Turkish President Recep Tayyip Erdoğan’s hinting last week at acquiring nuclear weapons left observers envisioning how that might happen, including a possible theft from its NATO ally, said an analysis on Monday in conservative U.S. outlet The National Interest.
Joseph Cirincione, president of the Plowshares Fund, told National Interest reporter Matthew Petti that the threat is real, but not imminent. “If Turkey wanted to build a nuclear bomb, it could,” he said. “It would take decades. It’s not something that would happen overnight.”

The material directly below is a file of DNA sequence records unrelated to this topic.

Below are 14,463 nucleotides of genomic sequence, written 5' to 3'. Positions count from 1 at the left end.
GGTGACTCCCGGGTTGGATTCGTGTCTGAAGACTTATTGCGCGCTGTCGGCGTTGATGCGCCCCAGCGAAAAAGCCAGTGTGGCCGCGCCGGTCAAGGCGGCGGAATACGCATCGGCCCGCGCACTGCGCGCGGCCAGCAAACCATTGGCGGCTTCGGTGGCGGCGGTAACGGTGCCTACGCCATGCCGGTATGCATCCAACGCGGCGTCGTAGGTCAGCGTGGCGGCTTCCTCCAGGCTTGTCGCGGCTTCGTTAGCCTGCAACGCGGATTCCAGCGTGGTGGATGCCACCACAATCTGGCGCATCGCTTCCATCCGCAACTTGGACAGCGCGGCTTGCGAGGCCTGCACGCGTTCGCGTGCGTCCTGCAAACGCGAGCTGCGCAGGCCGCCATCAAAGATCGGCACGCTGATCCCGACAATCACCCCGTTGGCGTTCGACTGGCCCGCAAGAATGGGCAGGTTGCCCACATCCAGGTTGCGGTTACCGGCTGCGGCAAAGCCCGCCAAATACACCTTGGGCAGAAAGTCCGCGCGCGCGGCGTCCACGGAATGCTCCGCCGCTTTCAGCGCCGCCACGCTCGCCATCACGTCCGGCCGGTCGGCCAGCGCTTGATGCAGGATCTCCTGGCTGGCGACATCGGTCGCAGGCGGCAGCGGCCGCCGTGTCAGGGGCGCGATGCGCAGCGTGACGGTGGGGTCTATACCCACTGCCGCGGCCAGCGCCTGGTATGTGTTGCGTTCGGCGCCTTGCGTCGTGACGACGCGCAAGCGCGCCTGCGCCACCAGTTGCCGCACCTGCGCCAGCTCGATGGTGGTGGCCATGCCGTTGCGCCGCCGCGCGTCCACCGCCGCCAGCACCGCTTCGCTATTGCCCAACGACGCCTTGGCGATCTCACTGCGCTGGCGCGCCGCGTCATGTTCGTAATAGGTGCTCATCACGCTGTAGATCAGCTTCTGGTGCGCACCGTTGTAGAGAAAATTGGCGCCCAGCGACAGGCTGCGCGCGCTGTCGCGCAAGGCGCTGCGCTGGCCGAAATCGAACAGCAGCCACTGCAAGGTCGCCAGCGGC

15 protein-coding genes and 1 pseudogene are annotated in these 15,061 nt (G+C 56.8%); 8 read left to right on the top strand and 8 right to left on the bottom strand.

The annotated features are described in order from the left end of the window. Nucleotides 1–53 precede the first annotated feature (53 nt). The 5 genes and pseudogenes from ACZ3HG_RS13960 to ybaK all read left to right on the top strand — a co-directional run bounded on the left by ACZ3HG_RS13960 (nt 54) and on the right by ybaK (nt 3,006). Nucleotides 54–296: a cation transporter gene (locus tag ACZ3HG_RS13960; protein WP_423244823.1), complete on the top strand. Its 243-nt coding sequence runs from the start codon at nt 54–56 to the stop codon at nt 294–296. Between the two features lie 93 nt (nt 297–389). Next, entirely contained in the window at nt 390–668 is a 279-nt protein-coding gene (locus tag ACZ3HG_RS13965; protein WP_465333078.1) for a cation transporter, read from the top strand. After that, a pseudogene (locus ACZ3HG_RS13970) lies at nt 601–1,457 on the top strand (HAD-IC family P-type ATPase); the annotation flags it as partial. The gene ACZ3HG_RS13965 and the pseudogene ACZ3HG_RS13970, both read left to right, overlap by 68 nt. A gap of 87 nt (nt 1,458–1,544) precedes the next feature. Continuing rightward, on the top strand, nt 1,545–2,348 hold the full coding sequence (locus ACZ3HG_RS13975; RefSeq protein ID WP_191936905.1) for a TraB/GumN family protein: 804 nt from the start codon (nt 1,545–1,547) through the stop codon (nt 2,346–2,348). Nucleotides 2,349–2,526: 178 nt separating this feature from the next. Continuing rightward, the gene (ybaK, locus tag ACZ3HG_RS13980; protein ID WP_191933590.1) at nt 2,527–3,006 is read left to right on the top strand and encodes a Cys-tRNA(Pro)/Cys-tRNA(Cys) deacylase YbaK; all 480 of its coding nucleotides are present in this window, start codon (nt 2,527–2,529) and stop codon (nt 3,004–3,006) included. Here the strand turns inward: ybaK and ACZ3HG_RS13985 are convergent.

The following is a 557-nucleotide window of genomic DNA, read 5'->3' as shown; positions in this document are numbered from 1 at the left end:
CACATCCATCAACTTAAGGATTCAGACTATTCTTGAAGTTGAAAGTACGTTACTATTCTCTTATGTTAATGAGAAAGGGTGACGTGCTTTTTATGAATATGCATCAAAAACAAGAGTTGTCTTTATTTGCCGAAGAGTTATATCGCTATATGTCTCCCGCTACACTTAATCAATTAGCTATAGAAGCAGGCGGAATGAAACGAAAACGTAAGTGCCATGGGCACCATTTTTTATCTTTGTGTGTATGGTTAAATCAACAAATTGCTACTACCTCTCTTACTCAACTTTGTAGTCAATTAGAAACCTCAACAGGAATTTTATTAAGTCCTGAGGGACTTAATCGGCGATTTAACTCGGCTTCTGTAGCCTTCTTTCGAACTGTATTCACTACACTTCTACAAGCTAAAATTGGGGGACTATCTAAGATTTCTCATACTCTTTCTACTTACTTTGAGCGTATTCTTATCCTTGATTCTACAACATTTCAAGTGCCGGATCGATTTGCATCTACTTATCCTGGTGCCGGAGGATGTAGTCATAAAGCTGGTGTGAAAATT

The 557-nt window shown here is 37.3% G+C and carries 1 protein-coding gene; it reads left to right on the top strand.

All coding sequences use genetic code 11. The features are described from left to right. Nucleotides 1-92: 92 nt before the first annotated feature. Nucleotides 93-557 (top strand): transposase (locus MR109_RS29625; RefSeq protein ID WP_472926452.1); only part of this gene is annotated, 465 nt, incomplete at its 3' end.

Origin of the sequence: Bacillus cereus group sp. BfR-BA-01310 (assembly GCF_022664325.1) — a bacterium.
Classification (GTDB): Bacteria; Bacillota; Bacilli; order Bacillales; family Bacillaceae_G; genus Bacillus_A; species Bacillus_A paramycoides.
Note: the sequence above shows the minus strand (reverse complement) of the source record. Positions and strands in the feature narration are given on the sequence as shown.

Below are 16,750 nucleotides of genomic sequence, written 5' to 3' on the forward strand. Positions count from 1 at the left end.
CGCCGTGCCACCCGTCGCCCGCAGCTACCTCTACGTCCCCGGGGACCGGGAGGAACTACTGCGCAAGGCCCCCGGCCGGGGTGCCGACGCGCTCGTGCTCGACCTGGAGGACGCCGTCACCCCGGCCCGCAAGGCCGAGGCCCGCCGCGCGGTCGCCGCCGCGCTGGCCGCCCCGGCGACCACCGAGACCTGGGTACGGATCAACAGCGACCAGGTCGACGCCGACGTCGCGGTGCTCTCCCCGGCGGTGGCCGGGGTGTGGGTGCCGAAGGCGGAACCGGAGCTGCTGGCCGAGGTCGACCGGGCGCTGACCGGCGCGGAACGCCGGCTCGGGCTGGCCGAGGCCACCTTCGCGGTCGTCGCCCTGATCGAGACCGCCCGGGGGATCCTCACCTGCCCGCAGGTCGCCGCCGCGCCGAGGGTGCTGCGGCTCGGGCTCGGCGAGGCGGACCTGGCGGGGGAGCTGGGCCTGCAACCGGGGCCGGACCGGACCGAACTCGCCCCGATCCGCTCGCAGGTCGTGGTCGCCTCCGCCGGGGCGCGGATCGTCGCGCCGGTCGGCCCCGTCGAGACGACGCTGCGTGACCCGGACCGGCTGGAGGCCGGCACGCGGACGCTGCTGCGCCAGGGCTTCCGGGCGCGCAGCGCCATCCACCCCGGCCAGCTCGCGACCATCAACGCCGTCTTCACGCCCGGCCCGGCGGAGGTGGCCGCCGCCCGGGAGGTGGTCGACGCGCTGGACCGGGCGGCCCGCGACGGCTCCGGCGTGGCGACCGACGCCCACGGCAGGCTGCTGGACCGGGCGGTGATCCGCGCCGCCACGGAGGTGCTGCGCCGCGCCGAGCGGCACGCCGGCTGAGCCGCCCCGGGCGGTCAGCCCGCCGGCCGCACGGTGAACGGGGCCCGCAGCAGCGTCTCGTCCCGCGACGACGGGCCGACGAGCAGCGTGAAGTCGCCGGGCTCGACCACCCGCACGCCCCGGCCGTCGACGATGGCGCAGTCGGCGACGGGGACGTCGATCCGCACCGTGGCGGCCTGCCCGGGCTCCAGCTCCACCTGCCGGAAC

A U.S. State Department official pointed out that Turkey agreed to never acquire nuclear weapons by signing the non-proliferation treaty.
Soner Çağaptay, director of the Turkey program at the Washington Institute for Near East Policy, told Petti that Erdoğan’s comments came from his perception that the unipolar world order imposed by the U.S. is collapsing and he can be more aggressive in his neighborhood.
“Turkey has also been quite aggressive in pushing against Greece and Greek Cypriots in the Eastern [Mediterranean] lately, and I think this is also part and parcel of Erdoğan’s policy of sending signals to Athens,” said Çağaptay, adding that the president also sought to excite his right-wing voter base.
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